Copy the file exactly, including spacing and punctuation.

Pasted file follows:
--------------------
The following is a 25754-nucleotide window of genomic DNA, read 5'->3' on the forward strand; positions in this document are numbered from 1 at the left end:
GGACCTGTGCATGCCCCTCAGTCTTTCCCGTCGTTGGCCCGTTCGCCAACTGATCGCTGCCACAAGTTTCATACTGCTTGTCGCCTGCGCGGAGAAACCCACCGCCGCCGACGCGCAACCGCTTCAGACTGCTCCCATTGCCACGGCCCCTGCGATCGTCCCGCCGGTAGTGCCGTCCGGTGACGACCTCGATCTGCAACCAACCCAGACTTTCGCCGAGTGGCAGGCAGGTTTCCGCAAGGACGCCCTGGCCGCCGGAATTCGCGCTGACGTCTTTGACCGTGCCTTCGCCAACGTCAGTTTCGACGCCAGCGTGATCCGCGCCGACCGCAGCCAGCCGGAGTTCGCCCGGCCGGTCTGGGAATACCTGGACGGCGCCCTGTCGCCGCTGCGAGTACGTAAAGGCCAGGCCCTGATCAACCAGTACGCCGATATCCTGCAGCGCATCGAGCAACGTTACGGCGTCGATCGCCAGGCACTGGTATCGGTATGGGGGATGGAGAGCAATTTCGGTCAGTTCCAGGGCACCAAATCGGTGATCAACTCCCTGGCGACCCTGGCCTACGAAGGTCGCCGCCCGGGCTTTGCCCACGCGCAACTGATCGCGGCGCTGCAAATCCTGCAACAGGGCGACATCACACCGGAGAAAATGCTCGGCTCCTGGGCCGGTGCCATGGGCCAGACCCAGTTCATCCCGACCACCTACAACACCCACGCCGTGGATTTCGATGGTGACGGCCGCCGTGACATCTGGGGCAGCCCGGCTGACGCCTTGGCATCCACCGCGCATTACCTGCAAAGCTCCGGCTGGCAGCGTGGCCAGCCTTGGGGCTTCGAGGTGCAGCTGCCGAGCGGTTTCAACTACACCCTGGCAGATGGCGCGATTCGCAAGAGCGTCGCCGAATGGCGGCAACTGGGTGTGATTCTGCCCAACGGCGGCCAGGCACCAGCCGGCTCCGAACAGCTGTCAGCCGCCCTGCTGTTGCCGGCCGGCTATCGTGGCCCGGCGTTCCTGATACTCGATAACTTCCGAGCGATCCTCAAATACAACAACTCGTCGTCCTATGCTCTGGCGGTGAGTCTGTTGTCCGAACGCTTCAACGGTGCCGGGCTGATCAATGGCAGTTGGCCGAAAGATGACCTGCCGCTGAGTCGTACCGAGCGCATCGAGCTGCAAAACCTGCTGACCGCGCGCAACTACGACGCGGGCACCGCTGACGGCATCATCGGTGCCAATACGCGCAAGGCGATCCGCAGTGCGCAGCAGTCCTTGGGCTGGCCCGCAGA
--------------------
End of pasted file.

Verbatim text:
The following is a 25754-nucleotide window of genomic DNA, read 5'->3' on the forward strand; positions in this document are numbered from 1 at the left end:
GGACCTGTGCATGCCCCTCAGTCTTTCCCGTCGTTGGCCCGTTCGCCAACTGATCGCTGCCACAAGTTTCATACTGCTTGTCGCCTGCGCGGAGAAACCCACCGCCGCCGACGCGCAACCGCTTCAGACTGCTCCCATTGCCACGGCCCCTGCGATCGTCCCGCCGGTAGTGCCGTCCGGTGACGACCTCGATCTGCAACCAACCCAGACTTTCGCCGAGTGGCAGGCAGGTTTCCGCAAGGACGCCCTGGCCGCCGGAATTCGCGCTGACGTCTTTGACCGTGCCTTCGCCAACGTCAGTTTCGACGCCAGCGTGATCCGCGCCGACCGCAGCCAGCCGGAGTTCGCCCGGCCGGTCTGGGAATACCTGGACGGCGCCCTGTCGCCGCTGCGAGTACGTAAAGGCCAGGCCCTGATCAACCAGTACGCCGATATCCTGCAGCGCATCGAGCAACGTTACGGCGTCGATCGCCAGGCACTGGTATCGGTATGGGGGATGGAGAGCAATTTCGGTCAGTTCCAGGGCACCAAATCGGTGATCAACTCCCTGGCGACCCTGGCCTACGAAGGTCGCCGCCCGGGCTTTGCCCACGCGCAACTGATCGCGGCGCTGCAAATCCTGCAACAGGGCGACATCACACCGGAGAAAATGCTCGGCTCCTGGGCCGGTGCCATGGGCCAGACCCAGTTCATCCCGACCACCTACAACACCCACGCCGTGGATTTCGATGGTGACGGCCGCCGTGACATCTGGGGCAGCCCGGCTGACGCCTTGGCATCCACCGCGCATTACCTGCAAAGCTCCGGCTGGCAGCGTGGCCAGCCTTGGGGCTTCGAGGTGCAGCTGCCGAGCGGTTTCAACTACACCCTGGCAGATGGCGCGATTCGCAAGAGCGTCGCCGAATGGCGGCAACTGGGTGTGATTCTGCCCAACGGCGGCCAGGCACCAGCCGGCTCCGAACAGCTGTCAGCCGCCCTGCTGTTGCCGGCCGGCTATCGTGGCCCGGCGTTCCTGATACTCGATAACTTCCGAGCGATCCTCAAATACAACAACTCGTCGTCCTATGCTCTGGCGGTGAGTCTGTTGTCCGAACGCTTCAACGGTGCCGGGCTGATCAATGGCAGTTGGCCGAAAGATGACCTGCCGCTGAGTCGTACCGAGCGCATCGAGCTGCAAAACCTGCTGACCGCGCGCAACTACGACGCGGGCACCGCTGACGGCATCATCGGTGCCAATACGCGCAAGGCGATCCGCAGTGCGCAGCAGTCCTTGGGCTGGCCCGCAGA